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SN95GT50

Trail to First Class

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As an ASM for five years and a SM for five years I have seen a lot of scouts come and go. IMO, most 13 year old Eagles look upon their scouting experience more as of an academic exercise rather than an experiential one. They rarely participated in events like the OA, High Adventure camps, etc., held POR's only for as long as it was required to move up in rank, doing the minimum required to squeak by. At their EBOR's most of them lacked the maturity to really understand what their accomplishment meant. When asked what motivated them to become a Eagle most replied something like, "my dad and grandad were Eagles and they expected me to do the same." or "My mom and dad pushed me to become Eagle." again like the experience was just another requirement for them in life, but it held no personal meaning to them.

 

In the councils I served, excluding LDS scouts,95% of the 13 year old Eagles left scouting shortly after receiving their award. There were a few exceptions to this trend, but they were very few. This was a while back when 13 year old Eagles were few in number. Today 13 year old Eagles are much more commonplace, but their lack of maturity and their leaving scouting right after getting their Eagle is still a serious problem to the program. Boy Scout rank advancement in many troops has erroded to become an almost entirely academic experience which has been reinforced by National's changes to advancement over time, and a lack of vision for the future. When I hear a scout bragging that he earned every merit badge or got his Eagle by 13 I have to wonder what kind of memories of his scouting days he will truly remember, trips camping in the woods, jamborees, high adventure canoeing , mountain climbing, sailing on the ocean, OR sitting in a building getting a myriad of requirements signed off each week and very little experience in the outdoors at all.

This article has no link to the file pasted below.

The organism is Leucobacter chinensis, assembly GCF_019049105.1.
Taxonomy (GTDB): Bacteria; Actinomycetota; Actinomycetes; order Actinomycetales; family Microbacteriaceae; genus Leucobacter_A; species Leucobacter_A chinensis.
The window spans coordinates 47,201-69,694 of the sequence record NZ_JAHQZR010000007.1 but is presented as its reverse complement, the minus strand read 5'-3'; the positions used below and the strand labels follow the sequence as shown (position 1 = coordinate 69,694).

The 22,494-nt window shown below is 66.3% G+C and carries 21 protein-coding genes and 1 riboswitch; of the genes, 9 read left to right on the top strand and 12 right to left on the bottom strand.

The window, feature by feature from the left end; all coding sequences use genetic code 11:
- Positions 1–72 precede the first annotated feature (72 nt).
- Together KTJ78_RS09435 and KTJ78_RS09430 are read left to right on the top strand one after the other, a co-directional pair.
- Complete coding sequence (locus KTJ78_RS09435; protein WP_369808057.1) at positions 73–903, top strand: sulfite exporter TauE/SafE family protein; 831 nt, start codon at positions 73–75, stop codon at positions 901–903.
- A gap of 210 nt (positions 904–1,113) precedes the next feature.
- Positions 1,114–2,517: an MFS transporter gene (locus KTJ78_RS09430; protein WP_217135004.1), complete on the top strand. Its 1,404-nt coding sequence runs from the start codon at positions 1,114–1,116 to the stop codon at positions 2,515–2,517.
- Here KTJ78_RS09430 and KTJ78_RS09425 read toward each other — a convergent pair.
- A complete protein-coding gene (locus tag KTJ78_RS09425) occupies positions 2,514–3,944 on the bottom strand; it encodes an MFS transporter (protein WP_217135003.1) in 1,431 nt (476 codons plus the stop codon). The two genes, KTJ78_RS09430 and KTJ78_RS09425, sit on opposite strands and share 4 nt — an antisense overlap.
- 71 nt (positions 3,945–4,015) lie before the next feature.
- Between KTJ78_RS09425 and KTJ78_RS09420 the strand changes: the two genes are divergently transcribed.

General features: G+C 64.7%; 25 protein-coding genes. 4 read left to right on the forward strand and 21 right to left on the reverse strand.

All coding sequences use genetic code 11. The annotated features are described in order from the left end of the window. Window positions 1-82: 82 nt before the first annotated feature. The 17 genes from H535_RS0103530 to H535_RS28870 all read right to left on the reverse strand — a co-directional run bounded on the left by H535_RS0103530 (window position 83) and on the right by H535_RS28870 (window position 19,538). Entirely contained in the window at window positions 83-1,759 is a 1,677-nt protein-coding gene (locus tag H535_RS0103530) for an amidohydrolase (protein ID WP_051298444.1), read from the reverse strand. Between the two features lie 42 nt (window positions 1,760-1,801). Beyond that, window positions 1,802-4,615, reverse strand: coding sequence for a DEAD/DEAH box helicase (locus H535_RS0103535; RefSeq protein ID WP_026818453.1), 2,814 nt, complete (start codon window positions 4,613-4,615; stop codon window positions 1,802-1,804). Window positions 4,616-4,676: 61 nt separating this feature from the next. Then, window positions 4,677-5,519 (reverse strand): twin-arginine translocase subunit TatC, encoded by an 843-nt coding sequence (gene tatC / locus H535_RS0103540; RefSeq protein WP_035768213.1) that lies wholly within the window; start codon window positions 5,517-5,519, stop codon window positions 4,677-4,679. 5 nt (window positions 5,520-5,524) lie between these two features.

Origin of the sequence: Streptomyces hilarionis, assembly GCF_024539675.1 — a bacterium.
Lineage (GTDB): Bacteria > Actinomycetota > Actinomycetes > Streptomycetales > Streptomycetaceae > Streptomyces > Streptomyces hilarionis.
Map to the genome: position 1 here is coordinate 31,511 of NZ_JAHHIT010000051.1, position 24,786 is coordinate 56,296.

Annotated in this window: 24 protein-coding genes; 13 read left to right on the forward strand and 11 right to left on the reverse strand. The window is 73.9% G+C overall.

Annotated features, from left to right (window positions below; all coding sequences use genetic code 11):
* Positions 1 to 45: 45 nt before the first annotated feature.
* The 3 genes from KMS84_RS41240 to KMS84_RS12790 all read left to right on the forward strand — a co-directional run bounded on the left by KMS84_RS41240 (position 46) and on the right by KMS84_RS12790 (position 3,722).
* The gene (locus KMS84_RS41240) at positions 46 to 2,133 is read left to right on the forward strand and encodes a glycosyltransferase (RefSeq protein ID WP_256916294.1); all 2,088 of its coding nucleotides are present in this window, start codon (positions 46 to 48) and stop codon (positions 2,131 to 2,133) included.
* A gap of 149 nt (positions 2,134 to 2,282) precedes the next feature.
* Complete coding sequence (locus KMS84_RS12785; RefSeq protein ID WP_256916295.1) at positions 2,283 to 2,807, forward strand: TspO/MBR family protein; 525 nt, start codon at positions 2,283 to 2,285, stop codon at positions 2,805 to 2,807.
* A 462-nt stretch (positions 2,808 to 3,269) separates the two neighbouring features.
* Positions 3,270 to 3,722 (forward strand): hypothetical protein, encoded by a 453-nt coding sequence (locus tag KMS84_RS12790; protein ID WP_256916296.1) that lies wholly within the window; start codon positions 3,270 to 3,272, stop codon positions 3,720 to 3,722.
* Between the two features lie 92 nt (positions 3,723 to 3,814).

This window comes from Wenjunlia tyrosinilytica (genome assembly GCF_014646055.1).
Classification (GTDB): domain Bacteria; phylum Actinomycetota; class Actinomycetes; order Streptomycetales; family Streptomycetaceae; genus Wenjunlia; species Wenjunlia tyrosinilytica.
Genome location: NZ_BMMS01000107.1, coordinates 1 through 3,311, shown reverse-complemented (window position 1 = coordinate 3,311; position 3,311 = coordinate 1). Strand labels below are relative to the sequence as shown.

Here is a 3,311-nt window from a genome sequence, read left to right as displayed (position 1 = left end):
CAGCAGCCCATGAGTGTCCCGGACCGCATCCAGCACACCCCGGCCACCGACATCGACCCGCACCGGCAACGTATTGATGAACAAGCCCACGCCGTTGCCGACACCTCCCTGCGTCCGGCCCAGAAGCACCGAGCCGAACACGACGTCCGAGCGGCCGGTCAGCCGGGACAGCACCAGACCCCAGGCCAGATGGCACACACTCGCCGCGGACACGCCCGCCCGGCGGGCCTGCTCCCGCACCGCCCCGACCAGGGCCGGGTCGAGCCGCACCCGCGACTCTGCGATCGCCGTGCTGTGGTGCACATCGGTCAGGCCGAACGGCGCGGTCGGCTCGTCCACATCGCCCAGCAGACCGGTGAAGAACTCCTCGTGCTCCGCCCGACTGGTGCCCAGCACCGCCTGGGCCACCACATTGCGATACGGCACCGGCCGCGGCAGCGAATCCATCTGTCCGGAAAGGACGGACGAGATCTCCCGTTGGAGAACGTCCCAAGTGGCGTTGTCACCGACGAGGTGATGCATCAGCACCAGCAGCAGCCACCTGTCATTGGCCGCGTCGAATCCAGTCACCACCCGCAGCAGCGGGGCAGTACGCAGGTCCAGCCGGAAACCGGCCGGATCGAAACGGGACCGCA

What kind of legacy is the BSA truly leaving to future generations???

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We have been leaning pretty hard on Eagles to "give back" to the Troop for leadership and training. The best ones do. We try to stroke their egos that the younger boys look up to you and Eagle Scout means more to others inside scouting than out.

 

Also a few comments at COH to parents that this not the place for your boy to pad his college application and that there is a very nice Eagle Factory right down the road, thank you very much.

 

Another problem with "Eagle Dropouts" is that the parent often drops out about the same time and if they were a treasurer or key committee member you got another hole to fill.

 

 

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We had our Board of Review last night and 7 of the 15 advanced from Scouter to Tenderfoot, one from Scouter to Tenderfoot to 2nd Class.

 

Our intention as a Troop is not to be an Eagle Scout factory as someone put it (we don't even have any Eagle Scouts, yet).

 

Camp Geiger did not sign off the Scouts book, instead they give us a form for each Scout identifying what they worked on. We will use that as a guide line as they show us proficiency and then we will sign off the book.

 

The one Scout that attained 2nd class is pretty impressive, I am the one that signed off most of his requirements. I am fairly accustomed to turning Scouts away who ask to have something signed off when they are "winging it" and having them actually learn and become proficient with the material. This can be common on requirements like the three R's and leave no trace. They believe what they learned in Cub Scouts will let them skate through, nope. This Scout is proficient in everything I have signed off for him. He is a great kid and deserves his rank.